(HealthDay News) — For patients with type 1 diabetes, long-term weighted mean hemoglobin A1c (HbA1c) is associated with development of severe microvascular complications, according to a study published online December 15 in Diabetes Care.

Maria Nordwall, MD, PhD, from Linköping University in Norrköping, Sweden, and colleagues conduced a longitudinal observation study involving an unselected population of 451 patients diagnosed with type 1 diabetes during 1983–1987, before age 35. The authors measured HbA1c from diagnosis through 20–24 years of follow-up, and calculated long-term weighted mean HbA1c. Complications in relation to HbA1c levels were examined.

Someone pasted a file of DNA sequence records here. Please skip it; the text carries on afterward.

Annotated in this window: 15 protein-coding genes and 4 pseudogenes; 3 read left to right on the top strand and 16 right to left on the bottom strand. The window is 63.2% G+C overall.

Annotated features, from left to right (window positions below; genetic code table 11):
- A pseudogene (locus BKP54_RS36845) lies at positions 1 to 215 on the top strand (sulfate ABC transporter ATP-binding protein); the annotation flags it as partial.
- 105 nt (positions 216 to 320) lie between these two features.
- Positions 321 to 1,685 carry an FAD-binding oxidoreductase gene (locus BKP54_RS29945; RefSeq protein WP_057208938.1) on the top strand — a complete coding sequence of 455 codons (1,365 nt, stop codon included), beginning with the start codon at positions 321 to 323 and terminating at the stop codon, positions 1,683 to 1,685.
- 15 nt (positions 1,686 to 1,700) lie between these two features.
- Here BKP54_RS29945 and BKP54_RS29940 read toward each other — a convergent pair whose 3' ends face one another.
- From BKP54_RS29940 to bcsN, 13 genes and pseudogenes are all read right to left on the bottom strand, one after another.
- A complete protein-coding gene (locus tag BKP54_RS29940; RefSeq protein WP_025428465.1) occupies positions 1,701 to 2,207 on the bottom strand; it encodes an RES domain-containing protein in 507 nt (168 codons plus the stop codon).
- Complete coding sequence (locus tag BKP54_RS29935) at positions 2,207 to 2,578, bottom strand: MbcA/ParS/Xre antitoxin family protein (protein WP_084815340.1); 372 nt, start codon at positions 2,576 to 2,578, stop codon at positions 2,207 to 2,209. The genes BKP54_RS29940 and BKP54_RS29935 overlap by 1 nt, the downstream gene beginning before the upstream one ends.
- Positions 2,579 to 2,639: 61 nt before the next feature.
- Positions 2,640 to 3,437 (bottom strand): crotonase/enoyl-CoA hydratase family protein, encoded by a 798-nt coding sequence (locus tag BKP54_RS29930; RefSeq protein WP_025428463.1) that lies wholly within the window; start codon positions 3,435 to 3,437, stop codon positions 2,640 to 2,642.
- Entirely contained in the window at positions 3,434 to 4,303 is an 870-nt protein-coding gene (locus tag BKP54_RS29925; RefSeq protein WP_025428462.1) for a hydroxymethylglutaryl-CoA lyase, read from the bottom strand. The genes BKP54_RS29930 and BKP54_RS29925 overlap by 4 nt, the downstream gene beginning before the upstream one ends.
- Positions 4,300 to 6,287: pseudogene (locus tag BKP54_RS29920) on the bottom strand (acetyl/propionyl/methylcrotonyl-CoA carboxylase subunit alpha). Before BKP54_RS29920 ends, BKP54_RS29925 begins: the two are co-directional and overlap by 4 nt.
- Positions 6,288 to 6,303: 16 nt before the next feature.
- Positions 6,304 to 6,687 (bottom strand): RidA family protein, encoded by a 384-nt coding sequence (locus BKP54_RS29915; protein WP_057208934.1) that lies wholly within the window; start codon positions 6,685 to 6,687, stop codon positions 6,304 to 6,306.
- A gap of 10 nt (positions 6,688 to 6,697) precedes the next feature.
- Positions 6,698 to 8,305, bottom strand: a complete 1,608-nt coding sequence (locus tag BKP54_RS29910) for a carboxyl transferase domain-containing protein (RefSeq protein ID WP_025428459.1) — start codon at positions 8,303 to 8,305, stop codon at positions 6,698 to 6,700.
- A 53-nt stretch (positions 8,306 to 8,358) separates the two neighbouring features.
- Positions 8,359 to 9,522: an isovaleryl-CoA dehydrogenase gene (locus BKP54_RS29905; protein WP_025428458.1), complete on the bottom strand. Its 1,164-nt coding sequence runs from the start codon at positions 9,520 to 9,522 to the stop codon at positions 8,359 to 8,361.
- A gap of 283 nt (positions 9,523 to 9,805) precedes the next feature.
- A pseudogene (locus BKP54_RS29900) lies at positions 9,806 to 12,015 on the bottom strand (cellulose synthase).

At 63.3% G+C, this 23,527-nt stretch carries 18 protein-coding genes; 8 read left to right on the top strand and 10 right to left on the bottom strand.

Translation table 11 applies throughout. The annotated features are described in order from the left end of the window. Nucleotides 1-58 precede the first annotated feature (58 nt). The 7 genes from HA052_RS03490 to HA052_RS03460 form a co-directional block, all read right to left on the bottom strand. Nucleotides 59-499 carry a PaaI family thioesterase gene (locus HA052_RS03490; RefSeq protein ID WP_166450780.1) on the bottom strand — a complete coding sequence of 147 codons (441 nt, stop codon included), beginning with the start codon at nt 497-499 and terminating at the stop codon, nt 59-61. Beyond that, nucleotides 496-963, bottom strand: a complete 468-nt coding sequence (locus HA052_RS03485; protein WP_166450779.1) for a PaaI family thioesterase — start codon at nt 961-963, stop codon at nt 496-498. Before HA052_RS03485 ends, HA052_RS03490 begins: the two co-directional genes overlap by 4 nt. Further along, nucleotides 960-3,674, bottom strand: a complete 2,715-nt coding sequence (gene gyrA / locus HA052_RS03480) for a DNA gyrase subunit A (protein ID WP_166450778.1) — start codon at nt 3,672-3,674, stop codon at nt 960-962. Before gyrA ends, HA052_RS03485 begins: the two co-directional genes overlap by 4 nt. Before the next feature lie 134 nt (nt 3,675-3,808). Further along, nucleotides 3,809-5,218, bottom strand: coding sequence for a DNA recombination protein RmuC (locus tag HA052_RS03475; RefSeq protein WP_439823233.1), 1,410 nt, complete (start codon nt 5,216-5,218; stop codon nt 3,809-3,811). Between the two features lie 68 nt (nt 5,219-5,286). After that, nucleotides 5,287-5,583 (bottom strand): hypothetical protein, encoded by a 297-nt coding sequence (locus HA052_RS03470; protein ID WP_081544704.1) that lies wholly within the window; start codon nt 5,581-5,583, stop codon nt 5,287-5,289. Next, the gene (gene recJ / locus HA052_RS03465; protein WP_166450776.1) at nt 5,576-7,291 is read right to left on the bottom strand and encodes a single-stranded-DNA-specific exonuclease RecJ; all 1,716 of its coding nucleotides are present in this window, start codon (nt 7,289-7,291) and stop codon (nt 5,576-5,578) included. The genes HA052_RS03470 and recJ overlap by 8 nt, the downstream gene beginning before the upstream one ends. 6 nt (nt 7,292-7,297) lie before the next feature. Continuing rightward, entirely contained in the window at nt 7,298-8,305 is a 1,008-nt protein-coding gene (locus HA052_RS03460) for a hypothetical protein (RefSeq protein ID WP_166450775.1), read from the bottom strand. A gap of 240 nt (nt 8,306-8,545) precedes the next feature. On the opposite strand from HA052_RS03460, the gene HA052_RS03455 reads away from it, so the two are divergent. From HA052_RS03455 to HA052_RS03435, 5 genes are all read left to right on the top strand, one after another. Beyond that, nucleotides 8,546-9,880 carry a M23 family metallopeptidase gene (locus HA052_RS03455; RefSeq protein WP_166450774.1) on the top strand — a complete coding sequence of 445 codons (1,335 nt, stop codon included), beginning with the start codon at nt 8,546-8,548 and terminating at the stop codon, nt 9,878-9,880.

The researchers found that increasing long-term mean HbA1c correlated with sharply increased and earlier incidence of proliferative retinopathy and persistent macroalbuminuria. Among patients with long-term weighted mean HbA1c <7.6%, none developed proliferative retinopathy or persistent macroalbuminuria. Among those with long-term mean HbA1c >9.5%, 51% developed proliferative retinopathy and 23% developed persistent macroalbuminuria.

“Keeping HbA1c <7.6% (60mmol/mol) as a treatment target seems to prevent proliferative retinopathy and persistent macroalbuminuria for up to 20 years,” the authors write.

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